Defendant has completely failed to persuade this court that an order limiting the evidence it can present at trial is not warranted in this case. This court notes that there is no way for this court to know that the destroyed documents did not contain "information of substance" different from documents which were produced. And it is obviously impossible for Plaintiff to show the "relevancy of any alleged missing information." This court further notes that a party cannot refuse to provide a document which is responsive to a request for production because it does not want to produce it. The fact that the document is eventually produced many months later does not change this fact. Therefore, this court concludes that Plaintiff has shown that an order limiting the evidence Defendant can present at trial is warranted and must be entered.

This court, however, declines to enter an order completely prohibiting Defendant from presenting any evidence at trial. Therefore, the portion of Plaintiff's Motion in Limine requesting this relief is DENIED. This court will enter an order limiting the evidence Defendant can present so the portion of Plaintiff's Motion in Limine requesting this relief is GRANTED. This court notes that it has already ordered that Defendant can only present evidence relevant to the issue of damages, because liability in favor of Plaintiff has already been determined. This court has also already ordered that Defendant cannot present any evidence at trial that it did not provide to Plaintiff in discovery. In addition, this court previously ordered that Defendant could not change answers given during the deposition held on August 25, 2008.

This court concludes that further limitations on the evidence Defendant can present are warranted based upon Defendant's conduct in this case. This court notes that, at a status conference held on August 25, 2008, Plaintiff's counsel requested a "drop dead" date for producing responses to discovery so that any discovery produced by Defendant following that date could not be used by Defendant at trial. This court agreed and set a discovery production deadline of September 19, 2008. This court subsequently, on September 22, 2008, set a new discovery response date of November 7, 2008. However, this court now orders that any documents relevant to the issue of damages that Defendant did not produce prior to the "drop dead" date set of September 19, 2008, cannot be presented by Defendant at trial. This court further orders that Defendant cannot present testimony regarding any matters which were asked about at the deposition taken on August 25, 2008, and for which no answer was given. Also, as previously ordered, Defendant cannot present testimony which contradicts the answers given at the deposition. This court also agrees with Plaintiff that Dr. Hsiao should be barred from presenting any non-lay opinion testimony because any such opinions have not been disclosed to Plaintiff.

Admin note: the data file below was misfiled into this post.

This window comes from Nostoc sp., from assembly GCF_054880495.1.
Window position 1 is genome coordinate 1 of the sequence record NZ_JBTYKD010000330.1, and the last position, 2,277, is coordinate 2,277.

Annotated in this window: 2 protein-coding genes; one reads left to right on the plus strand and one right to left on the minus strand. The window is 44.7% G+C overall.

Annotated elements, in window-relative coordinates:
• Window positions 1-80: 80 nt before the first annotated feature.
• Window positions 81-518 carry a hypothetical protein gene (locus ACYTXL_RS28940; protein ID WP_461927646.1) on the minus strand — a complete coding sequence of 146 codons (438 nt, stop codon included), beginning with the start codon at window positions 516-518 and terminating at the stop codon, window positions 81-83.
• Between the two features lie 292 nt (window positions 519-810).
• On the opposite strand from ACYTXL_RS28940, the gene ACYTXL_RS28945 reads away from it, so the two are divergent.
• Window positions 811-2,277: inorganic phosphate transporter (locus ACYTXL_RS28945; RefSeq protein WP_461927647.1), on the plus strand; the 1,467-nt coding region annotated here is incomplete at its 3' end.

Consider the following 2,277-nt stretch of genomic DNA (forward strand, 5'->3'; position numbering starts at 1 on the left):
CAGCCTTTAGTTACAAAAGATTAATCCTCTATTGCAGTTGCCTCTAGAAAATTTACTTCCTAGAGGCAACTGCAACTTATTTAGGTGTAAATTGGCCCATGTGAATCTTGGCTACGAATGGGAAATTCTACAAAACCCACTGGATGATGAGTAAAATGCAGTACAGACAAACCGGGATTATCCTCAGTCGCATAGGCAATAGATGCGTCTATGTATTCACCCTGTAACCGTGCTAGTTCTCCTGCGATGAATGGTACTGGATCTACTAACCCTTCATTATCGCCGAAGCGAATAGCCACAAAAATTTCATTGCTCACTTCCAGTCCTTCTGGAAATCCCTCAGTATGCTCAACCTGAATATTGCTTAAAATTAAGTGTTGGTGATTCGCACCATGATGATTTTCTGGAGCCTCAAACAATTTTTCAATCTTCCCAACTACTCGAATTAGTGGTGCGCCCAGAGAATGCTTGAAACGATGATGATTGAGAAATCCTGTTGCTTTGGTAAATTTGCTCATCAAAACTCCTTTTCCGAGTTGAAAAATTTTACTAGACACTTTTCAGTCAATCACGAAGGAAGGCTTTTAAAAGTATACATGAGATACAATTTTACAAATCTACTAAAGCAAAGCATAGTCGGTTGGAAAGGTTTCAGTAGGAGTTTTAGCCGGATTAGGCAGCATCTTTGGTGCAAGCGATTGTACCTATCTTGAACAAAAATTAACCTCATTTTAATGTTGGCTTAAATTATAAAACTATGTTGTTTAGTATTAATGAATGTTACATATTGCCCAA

IT IS THEREFORE ORDERED THAT:

(1) Plaintiff's Motion in Limine (#115) is DENIED in part and GRANTED in part.

(2) This court denies Plaintiff's request to bar Defendant from presenting any evidence at the bench trial on damages due to its failure to timely and adequately respond to discovery. This court grants Plaintiff's request to limit Defendant's ability to present evidence at trial due to its failure to timely and adequately respond to discovery. The limitations are as follows: (1) Defendant will not be allowed to present any evidence which is relevant to the issue of liability; (2) Defendant will not be allowed to present any evidence regarding the issue of damages which was not disclosed to Plaintiff prior to September 19, 2008; (3) Defendant will not be allowed to present testimony regarding any matters which were asked about at the deposition taken on August 25, 2008, and for which no answer was given; (4) Defendant will not be allowed to present testimony which contradicts the answers given at the deposition; and (5) Defendant will not be allowed to present any non-lay opinion testimony from Dr. Hsiao.

(3) This case remains scheduled for a final pretrial conference on March 13, 2009, at 1:30 p.m. and a bench trial on damages on March 23, 2009, at 9:30 a.m.

(4) Plaintiff's Motion for Attorney Fees (#114) remains pending and will be resolved following the bench trial.

ENTERED this 11th day of March, 2009

20090311